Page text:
OXFORD • On their farm of 50 acres, Ley and Donna Falkner have some 40 black Angus cows and 225 chickens.
“But we tell everybody we grow grass,” said Ley.
The family had been traditional farmers for years and even had cattle (fed by grain), but was looking for something different.
“We got tired of working for the land; we wanted the land to start working for us,” Ley said.
It was Barkley, one of their sons, who came up with the idea of switching to grass-fed cattle.
“I’m health-conscious, and I was reading a lot of articles and dad was looking at getting back into cows,” Barkley said, “so I said let’s get some grass-fed. It’s unique, and there are health benefits to it.”
Barkley followed, among others, American farmer, lecturer and author Joel Salatin, who has strong opinions on farming. He delved more into regenerative farming, and discovered the benefits of chickens as well.
The chickens would of course provide eggs, but more importantly, fertilizer for the pastured from which the cattle would graze,
That was a line his parents almost didn’t cross, however.
“They were like no way, they stink ... it took a little convincing,” Barkley said. “It’s still a little head-butting sometimes, but, hey, it working out.”
Starting with just a handful of cows seven years ago, Falkner Farms keeps around 40 cows.
“Ideally you want about an acre and half for each cow,” said Reed Falkner, Barkley’s brother.
The family, with Barkley’s encouragement, became more health conscious as well, wanting to find out where their meat was sourced. Grass-fed beef seemed optimal, and after visits to another farm that was raising grass-fed cattle, the Falkners got into the business as well.
“We just transitioned the herd that we had and just grew it to what we have now,” Reed said.
It takes 24-30 months to get a cow at the ideal weight to slaughter and process. That translates to about 1,000 pounds. The hanging weight would be about 450-580 pounds.
To get them to their ideal weight, the cows are rotated every other day or so to a new patch of fresh grass. That continues until they’re almost ready to go to the processor. Their final pasture is a richer mix of grasses – the dessert pasture as its called – where they’ll get to their final weight.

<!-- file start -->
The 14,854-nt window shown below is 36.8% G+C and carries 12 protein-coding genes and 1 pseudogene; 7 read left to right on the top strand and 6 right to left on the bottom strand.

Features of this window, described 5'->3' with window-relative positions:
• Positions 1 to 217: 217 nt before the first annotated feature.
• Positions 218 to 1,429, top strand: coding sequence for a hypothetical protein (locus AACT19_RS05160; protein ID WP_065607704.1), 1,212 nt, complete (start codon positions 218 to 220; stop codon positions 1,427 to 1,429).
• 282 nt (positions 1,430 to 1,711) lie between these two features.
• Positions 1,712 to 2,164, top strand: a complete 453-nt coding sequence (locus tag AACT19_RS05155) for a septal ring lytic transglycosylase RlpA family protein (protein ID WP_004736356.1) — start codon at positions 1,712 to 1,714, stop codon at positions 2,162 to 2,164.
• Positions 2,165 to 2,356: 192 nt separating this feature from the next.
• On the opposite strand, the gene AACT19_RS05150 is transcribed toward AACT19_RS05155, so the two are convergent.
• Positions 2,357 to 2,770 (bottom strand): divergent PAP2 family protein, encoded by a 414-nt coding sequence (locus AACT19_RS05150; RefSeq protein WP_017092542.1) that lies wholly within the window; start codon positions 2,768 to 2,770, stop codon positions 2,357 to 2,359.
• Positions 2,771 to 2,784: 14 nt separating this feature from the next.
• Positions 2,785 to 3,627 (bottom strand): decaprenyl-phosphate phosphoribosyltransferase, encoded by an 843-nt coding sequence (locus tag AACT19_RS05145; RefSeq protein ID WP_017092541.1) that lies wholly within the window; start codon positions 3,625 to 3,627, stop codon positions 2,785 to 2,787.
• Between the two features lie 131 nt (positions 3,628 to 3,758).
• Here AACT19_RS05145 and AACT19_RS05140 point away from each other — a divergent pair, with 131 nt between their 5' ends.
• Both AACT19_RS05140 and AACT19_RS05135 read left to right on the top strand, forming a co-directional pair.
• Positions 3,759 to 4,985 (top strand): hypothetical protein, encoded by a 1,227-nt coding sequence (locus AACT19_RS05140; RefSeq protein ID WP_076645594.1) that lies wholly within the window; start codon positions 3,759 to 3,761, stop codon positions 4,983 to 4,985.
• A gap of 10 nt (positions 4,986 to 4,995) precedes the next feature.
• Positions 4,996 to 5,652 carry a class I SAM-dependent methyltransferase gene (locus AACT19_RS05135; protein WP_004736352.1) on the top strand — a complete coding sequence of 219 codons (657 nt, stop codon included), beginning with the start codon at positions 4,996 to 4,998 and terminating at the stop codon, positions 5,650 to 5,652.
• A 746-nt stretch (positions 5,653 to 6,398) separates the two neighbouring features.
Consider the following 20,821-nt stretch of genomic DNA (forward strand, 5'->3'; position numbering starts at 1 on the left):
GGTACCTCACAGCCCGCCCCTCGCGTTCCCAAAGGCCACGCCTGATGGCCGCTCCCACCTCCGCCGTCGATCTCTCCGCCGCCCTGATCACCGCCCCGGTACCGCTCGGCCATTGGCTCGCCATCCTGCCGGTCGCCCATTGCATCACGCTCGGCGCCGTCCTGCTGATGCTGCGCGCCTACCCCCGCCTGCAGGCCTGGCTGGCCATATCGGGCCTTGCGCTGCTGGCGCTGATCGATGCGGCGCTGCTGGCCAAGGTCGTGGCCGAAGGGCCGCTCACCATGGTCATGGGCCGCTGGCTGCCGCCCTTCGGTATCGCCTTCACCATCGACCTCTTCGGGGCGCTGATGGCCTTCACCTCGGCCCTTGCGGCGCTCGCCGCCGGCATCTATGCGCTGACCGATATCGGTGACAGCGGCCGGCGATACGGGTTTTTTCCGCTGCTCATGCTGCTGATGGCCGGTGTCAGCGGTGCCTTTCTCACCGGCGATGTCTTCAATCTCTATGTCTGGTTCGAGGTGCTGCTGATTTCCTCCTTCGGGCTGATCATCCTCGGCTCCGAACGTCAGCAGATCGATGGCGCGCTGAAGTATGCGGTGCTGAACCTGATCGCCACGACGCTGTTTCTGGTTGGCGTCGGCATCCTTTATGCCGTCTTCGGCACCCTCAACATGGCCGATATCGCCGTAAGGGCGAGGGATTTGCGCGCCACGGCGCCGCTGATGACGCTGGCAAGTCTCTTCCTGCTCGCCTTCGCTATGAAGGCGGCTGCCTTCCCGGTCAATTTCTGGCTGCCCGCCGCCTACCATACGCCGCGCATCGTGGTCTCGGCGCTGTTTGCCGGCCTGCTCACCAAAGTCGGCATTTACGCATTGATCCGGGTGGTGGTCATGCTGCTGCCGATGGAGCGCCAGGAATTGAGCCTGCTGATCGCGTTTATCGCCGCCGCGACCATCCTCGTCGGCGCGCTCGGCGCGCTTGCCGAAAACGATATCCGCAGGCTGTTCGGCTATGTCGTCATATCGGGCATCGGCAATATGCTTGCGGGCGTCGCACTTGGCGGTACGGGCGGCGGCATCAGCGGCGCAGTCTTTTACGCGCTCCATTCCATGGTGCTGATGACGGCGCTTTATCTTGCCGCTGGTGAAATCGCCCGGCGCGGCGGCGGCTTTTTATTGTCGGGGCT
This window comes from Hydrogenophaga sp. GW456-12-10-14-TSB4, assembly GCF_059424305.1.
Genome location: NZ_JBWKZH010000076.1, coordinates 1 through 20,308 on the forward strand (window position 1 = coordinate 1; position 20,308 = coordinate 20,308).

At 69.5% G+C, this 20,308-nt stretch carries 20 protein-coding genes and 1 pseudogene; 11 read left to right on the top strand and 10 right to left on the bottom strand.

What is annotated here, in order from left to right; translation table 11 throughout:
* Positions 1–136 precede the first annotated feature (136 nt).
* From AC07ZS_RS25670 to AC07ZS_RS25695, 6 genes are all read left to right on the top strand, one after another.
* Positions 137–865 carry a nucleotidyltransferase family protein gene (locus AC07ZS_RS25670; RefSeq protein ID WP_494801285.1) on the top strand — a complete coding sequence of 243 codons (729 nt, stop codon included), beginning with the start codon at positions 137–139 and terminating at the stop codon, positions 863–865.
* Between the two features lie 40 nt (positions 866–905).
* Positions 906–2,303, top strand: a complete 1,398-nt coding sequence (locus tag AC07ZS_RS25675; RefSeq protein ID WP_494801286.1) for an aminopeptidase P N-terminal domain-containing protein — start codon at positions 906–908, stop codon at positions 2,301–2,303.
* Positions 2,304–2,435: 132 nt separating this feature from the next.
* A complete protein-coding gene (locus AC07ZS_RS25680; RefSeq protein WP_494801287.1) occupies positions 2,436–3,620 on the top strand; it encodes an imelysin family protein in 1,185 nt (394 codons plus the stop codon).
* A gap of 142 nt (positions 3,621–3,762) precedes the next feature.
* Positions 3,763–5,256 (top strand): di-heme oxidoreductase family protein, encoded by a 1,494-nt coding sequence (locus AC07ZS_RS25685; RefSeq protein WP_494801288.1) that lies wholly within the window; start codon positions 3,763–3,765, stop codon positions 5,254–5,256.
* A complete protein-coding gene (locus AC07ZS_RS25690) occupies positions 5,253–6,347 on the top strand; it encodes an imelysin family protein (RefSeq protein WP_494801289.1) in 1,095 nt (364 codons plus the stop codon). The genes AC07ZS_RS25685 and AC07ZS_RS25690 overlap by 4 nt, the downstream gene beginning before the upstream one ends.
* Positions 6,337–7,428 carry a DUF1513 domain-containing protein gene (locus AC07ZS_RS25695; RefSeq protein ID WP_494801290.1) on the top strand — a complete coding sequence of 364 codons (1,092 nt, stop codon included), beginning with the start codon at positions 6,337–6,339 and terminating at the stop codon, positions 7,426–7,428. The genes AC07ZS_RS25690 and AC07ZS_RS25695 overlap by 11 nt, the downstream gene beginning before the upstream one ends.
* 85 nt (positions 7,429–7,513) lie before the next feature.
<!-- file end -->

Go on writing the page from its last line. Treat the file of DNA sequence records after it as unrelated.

With the coronavirus pandemic, the farm has seen a surge in interest. As the meat supply has tightened and prices skyrocketed, more people are looking for safer and more reliable sources. Giving them a boost as well is the state agriculture commissioner’s website, which has a Farmers Marketplace that allows farms to put their information online.
“We’ve had people emailing us the past two weeks since they did that, and we also have people calling for wholes, halfs, quarters ... it’s been amazing,” Reed said.
For now, it’s mostly individuals who buy the meat that come from the cows at Falkner Farms. They go to a a meat processor in Kosciusko twice a month, where the meat is frozen and sold at the farm and a couple of farmers markets.
“It’s been really good. Beef prices have really gone up, but we’ve kept our prices about the same for now,” Reed said.
Hamburger goes for $8 a pound, steaks go $14 to $18 a pound depending on the cut, and roasts are $8 a pound.
The chickens aren’t for sale as they’re needed mostly for fertilizer, but the eggs are sold for $4 a dozen.
Providing the beef for a restaurant would be an added bonus one day, but the farm doesn’t have the capacity. That would take adding more cows, of course, but more importantly, it would also require adding more pasture.
For now, Reed, his wife Elizabeth, and Barkley work under the careful eye of Ley to grow the farm slowly but surely.
“It’s been a huge learning curve,” Barkley said. “At first you think it’s going pretty easy but then you start diving deeper and, like anything, there’s much more to it. You just can’t throw cows and chickens out there. You’ve got to feed them, you’ve got to move them ... it’s a lot more involvement.”
And with more people finding out about grass-fed beef – particularly their beef – Falkner Farms is playing its part in supplying meat to Americans’ tables.
“The food chain is really dysfunctional,” Barkley said “It’s easy to scale up, but once it’s so big, if that one link breaks, it’s broken completely. That’s helped us because you know where your meat is coming from. It’s been kind of a blessing in disguise. We kind of can’t keep up with demand, but we’re loving it.”